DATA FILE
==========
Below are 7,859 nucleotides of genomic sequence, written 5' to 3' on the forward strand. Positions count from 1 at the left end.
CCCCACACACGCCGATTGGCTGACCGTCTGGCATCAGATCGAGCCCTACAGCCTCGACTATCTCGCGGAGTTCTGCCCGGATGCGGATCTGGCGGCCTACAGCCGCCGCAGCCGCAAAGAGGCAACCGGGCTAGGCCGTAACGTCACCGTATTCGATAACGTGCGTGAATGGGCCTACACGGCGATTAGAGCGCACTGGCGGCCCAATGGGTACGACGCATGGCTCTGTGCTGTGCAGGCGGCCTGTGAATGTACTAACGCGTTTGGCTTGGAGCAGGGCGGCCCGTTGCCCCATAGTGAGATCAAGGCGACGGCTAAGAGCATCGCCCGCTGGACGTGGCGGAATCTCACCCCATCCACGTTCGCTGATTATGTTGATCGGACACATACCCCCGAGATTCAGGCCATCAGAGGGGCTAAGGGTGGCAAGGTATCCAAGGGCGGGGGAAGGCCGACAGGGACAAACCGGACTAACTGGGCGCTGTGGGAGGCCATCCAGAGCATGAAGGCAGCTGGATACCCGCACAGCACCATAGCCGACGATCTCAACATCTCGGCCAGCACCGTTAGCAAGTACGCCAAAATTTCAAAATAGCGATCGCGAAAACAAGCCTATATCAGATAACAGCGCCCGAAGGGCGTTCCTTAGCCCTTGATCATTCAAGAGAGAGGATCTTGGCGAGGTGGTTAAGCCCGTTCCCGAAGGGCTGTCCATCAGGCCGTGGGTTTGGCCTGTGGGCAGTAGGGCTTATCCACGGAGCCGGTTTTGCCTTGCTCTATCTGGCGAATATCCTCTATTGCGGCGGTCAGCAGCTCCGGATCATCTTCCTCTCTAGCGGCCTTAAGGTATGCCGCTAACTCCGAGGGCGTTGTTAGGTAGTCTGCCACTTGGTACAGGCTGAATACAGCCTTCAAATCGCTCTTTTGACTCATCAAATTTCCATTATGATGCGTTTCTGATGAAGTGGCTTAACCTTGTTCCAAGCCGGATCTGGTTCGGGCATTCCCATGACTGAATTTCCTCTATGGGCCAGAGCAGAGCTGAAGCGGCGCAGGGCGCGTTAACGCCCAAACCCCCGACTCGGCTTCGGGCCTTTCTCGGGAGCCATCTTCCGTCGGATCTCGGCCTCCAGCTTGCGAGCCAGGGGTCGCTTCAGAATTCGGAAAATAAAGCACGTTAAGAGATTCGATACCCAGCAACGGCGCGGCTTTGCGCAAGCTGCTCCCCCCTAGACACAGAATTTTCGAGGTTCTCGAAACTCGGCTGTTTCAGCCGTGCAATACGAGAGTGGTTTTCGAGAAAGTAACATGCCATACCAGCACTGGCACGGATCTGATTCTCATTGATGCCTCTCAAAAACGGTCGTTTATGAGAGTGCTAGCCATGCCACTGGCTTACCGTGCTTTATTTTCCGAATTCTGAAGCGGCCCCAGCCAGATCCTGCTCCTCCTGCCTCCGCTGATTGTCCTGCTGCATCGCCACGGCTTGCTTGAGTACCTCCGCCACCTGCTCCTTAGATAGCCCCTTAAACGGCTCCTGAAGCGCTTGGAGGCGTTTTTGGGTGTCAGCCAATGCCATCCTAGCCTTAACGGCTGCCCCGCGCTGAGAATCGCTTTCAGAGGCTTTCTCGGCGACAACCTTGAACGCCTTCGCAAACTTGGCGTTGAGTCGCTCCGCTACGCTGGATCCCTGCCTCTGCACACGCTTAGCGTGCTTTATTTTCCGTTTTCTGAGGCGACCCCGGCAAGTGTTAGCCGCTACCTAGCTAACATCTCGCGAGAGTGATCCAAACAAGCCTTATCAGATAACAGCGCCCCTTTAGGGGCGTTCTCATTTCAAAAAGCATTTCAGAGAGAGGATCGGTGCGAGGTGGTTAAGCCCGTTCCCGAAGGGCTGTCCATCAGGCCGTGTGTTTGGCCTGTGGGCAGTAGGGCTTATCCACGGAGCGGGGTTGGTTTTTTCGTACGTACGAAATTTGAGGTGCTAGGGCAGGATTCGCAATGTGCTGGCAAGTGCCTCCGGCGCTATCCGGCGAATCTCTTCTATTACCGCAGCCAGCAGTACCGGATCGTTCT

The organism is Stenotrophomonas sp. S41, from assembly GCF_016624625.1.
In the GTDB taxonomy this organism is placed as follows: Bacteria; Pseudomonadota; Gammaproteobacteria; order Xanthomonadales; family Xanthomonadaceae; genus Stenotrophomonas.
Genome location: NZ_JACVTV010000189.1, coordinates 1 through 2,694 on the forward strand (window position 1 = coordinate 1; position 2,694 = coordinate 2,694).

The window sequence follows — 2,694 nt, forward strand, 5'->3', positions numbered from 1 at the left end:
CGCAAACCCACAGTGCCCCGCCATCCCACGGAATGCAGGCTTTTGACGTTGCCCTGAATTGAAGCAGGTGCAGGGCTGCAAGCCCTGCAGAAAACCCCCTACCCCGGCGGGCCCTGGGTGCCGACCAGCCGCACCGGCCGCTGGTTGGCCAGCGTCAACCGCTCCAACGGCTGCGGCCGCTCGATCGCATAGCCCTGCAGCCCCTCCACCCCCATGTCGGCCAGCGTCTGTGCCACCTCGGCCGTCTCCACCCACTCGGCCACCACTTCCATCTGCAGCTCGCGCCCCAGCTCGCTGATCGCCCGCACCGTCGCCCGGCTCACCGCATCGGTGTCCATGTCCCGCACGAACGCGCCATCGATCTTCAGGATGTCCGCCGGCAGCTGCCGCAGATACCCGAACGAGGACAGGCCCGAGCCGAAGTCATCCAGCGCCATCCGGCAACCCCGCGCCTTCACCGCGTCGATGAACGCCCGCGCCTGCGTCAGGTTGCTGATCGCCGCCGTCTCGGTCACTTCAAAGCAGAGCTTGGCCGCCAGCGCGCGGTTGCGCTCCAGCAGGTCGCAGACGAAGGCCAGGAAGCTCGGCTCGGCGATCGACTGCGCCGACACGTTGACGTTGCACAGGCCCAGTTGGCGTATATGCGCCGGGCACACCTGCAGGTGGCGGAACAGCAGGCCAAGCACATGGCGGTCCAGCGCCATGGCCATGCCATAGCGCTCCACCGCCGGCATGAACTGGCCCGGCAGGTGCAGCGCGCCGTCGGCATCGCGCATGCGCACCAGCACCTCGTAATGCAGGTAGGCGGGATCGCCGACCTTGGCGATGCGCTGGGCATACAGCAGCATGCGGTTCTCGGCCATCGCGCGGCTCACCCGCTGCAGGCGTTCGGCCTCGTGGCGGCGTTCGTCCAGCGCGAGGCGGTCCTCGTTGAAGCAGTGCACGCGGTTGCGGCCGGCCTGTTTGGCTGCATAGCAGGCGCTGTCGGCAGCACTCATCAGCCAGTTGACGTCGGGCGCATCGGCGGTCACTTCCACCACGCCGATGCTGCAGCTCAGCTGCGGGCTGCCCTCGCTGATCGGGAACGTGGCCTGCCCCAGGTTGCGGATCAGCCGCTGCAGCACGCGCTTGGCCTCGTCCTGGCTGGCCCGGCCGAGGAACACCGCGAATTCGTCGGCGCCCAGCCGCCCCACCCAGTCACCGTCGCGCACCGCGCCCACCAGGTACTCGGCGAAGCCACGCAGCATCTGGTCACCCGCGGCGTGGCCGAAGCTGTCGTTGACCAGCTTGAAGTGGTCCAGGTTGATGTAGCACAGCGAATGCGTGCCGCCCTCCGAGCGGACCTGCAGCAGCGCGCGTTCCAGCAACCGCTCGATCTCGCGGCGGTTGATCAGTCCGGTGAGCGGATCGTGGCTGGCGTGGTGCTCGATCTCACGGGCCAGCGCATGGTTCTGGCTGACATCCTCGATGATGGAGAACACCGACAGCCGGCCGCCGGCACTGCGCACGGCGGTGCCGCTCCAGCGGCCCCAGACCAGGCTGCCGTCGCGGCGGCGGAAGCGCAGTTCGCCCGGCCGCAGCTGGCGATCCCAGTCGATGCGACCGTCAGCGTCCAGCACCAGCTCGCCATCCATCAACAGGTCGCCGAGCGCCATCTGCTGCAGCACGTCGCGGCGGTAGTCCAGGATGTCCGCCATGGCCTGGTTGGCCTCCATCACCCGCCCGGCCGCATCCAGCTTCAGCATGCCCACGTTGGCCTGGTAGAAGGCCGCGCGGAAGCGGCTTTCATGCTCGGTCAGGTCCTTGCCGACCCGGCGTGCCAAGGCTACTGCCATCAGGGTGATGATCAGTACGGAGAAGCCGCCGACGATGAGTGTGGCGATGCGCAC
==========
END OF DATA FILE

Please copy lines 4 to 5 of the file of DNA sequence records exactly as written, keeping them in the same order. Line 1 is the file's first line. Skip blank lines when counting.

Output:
In the GTDB taxonomy this organism is placed as follows: Bacteria; Pseudomonadota; Gammaproteobacteria; order Xanthomonadales; family Xanthomonadaceae; genus Stenotrophomonas.
Genome location: NZ_JACVTV010000189.1, coordinates 1 through 2,694 on the forward strand (window position 1 = coordinate 1; position 2,694 = coordinate 2,694).